BY MELANIE CAMP | On Friday June 3rd Venice will shine out, loud and proud when the famous sign comes alive with rainbow colors to celebrate the first ever Venice PRIDE.
Venice Local Grant Turck was a regular at Roosterfish, “I met one of my boyfriends there. I met one of my best friends, Daniel Samakow…” Samakow is co-owner of the Venice Restaurant James Beach and owner of Danny’s at 23 Windward Ave., Venice. “…I met Danny at the Pac-Man machine and we just became really good friends after that,” says Turck.
Roosterfish, the West Side’s last remaining gay bar, recently closed it’s doors, was for 37 years the center of gay life in Venice.
Turck says the closing of Roosterfish “was almost as if part of being gay on the West Side was dying.” Turck tried but failed to save the bar, attempting to tie it to the LA Conservancy focus on preserving the iconic Abbot Kinney Blvd area. But when that bid failed he decided “looking to the future” was necessary to preserve a gay presence in Venice.
The future is now and includes rainbow cheese toasted sandwiches (yes, it’s a real thing!), a surprise celebrity guest to flick the switch on the rainbow lights on Friday night (Turck and Samakow have a good track record. They wrangled Robert Downey Jr to the job at the holiday sign lighting in 2012), and…well, remembering the past.
With the decision to rename LA Pride the LA Pride Music Festival Turck says people have been worried that “the millennials don’t really care about the history or reason behind why the festival even exists.” For this reason Turck says it is imperative Venice Pride tip its hat to history.
“It’s a really, really important part of any kind of Pride event that you hold. That people understand and have context, especially for young people, is vital. It was only just last year that the US Supreme Court affirmed marriage equality but there was a whole 40 years before that — a 40 year movement of people fighting every year, day-in-day-out, in Chicago, in Florida, in New York, to try and do individual tiny things to move the needle closer and closer,” he said.
“It took 40 years of effort and fighting to get to that moment. So for some young people it might seem like ‘oh, it was just a snap of the finger and there was marriage equality’ but that is just not the case,” says Turck.
Two snaps. And a circle.
Rosendahl had a particular love for Venice Beach and Bonin is expected to announce that the beach from Brooks Ave. to Windward Ave. in Venice will be named The Bill Rosendahl Beach in memory of the first openly gay L.A. City Councilmember.
“I am excited and elated to be a part of the first Venice LGBT Pride celebration,” said Councilmember Mike Bonin, who represents Venice and is one of three openly gay elected officials in Los Angeles.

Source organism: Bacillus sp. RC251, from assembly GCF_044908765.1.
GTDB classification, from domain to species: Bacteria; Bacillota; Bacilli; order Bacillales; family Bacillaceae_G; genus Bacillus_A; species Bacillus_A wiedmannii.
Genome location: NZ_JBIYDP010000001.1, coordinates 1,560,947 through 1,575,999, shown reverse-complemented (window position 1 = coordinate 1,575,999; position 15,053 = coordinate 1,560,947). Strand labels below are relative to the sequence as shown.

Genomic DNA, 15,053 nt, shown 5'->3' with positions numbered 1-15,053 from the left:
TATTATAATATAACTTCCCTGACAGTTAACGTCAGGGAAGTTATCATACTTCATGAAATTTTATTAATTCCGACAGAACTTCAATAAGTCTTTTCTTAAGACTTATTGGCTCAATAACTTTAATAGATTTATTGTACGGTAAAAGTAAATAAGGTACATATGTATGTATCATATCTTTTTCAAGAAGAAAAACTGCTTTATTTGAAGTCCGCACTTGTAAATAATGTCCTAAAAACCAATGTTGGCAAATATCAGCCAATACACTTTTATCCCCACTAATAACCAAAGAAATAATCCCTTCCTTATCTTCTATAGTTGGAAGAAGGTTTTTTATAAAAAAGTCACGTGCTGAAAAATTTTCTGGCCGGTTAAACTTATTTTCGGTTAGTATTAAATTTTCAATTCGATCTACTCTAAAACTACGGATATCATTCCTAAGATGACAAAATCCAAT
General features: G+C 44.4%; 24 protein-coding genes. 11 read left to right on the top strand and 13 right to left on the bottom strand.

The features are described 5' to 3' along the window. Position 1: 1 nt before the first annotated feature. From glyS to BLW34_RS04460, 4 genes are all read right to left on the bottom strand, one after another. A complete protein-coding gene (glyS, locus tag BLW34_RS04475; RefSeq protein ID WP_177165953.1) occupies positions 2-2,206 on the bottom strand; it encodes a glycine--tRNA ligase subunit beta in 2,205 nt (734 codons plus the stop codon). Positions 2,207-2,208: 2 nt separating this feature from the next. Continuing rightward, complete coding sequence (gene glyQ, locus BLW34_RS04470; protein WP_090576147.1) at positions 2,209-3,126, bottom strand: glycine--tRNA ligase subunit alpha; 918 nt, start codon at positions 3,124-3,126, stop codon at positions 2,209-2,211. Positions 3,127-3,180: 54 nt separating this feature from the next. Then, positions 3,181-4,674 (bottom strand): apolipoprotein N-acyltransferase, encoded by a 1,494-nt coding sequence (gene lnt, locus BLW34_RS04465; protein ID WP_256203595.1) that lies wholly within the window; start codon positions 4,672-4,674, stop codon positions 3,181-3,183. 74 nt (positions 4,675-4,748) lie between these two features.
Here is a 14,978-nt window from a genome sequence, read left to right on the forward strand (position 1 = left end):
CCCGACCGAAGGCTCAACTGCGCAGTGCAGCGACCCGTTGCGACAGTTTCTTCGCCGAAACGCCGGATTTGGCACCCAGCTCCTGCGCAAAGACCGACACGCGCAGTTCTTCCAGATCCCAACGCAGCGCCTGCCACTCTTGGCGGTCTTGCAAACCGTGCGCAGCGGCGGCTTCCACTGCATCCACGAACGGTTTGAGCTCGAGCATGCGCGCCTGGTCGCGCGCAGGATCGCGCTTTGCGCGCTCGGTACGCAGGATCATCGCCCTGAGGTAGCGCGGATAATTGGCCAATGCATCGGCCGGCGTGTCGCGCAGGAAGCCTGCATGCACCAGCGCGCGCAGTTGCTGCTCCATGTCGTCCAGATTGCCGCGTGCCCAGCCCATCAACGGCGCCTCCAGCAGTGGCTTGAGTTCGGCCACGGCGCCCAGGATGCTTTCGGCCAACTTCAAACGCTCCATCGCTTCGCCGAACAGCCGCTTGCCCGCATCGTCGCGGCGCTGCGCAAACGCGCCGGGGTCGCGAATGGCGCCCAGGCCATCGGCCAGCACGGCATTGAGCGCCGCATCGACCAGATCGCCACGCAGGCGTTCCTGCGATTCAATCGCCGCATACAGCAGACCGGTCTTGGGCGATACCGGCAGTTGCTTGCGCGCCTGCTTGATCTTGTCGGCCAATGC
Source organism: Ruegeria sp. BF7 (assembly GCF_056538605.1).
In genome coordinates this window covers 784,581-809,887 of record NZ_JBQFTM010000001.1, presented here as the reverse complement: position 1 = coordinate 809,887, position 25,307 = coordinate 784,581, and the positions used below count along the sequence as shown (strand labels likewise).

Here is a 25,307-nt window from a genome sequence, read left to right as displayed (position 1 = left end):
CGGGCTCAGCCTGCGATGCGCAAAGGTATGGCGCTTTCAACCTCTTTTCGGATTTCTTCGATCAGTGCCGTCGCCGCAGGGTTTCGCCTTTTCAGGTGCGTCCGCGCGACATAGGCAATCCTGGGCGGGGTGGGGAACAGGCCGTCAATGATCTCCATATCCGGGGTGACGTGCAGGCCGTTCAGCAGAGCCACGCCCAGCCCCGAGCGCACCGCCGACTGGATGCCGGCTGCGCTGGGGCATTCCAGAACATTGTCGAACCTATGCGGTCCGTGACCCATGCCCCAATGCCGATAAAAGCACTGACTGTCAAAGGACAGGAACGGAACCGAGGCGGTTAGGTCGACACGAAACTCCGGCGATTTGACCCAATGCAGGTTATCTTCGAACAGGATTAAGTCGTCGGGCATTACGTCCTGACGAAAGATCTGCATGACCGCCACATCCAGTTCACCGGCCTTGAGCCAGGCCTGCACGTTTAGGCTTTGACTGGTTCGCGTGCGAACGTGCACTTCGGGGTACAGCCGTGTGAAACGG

“For more than 100 years, Venice has been known as a place of diversity and tolerance. For decades, it was a home and a safe haven for the gay community, and having a special pride celebration in Venice is long overdue. I am particularly grateful to Grant Turck and Daniel Samakow for conceiving the event, and to George Francisco and so many others who are working with them to make it happen,” he said.
George Francisco, a local film producer, is helping Turck and Samakow organize the event and says, “the Venice Pride Sign Lighting is the first true opportunity for Venice to use its historic sign as a symbol of inclusion and celebrate the spirit of Abbott Kinney by recognizing the basic human rights of the an entire community.”
Truck says Pride events are an important way to remind people that everything the LGBTQ community has fought for is not taken for granted.
“As far as we’ve come in terms of equality — and marriage equality was a big one — the fight continues. There are still people within the community, from transgender workers in the workplace to bi-sexual homeless youth on the boardwalk, that are still facing oppression and discrimination,” says Turck.
With that in mind, Venice Pride also aims to support and raise awareness for The Trevor Project. A leading national organization that provides crisis intervention and suicide prevention services to LGBTQ youth.
While lamenting the doors closing on the last gay bar on the West Side, Turck says he has wondered if it is a sign of the times. “It’s something I’ve definitely thought a lot about and friends and I have talked about that. I think that in some regards that may be the case. That might be part of the reason as to why. I think ultimately Roosterfish closed because they raised the property value but I think there’s this very valid argument, this idea that, do we even need “gay bars” anymore. We should just be able to go to a bar.”
Turck notes that while Los Angeles may be an open and accepting city “there are still pockets across the country where things are not as open or accepting as they are in Venice.” The rainbow sign is a reminder to everyone to take nothing for granted.
While Venice Pride is about remembering the battles, it is also about celebrating the victories and the party is set to run all weekend.
Venice Pride kicks off on Friday June 3rd under the Venice Sign on Windward & Pacific Ave, Venice Beach.The party starts at 7pm with dancing in the streets and music courtesy of DJ Victor Rodriguez. After the sign lighting and block party, DJ Jason Stemmler will lead the troops at an afterparty kicking off at Danny’s, 23 Windward Ave. On Saturday and Sunday the LGBTQ BEACH party will be happening from 11am each day at the rainbow colored Breakwater Lifeguard Tower #20 on Venice Beach.
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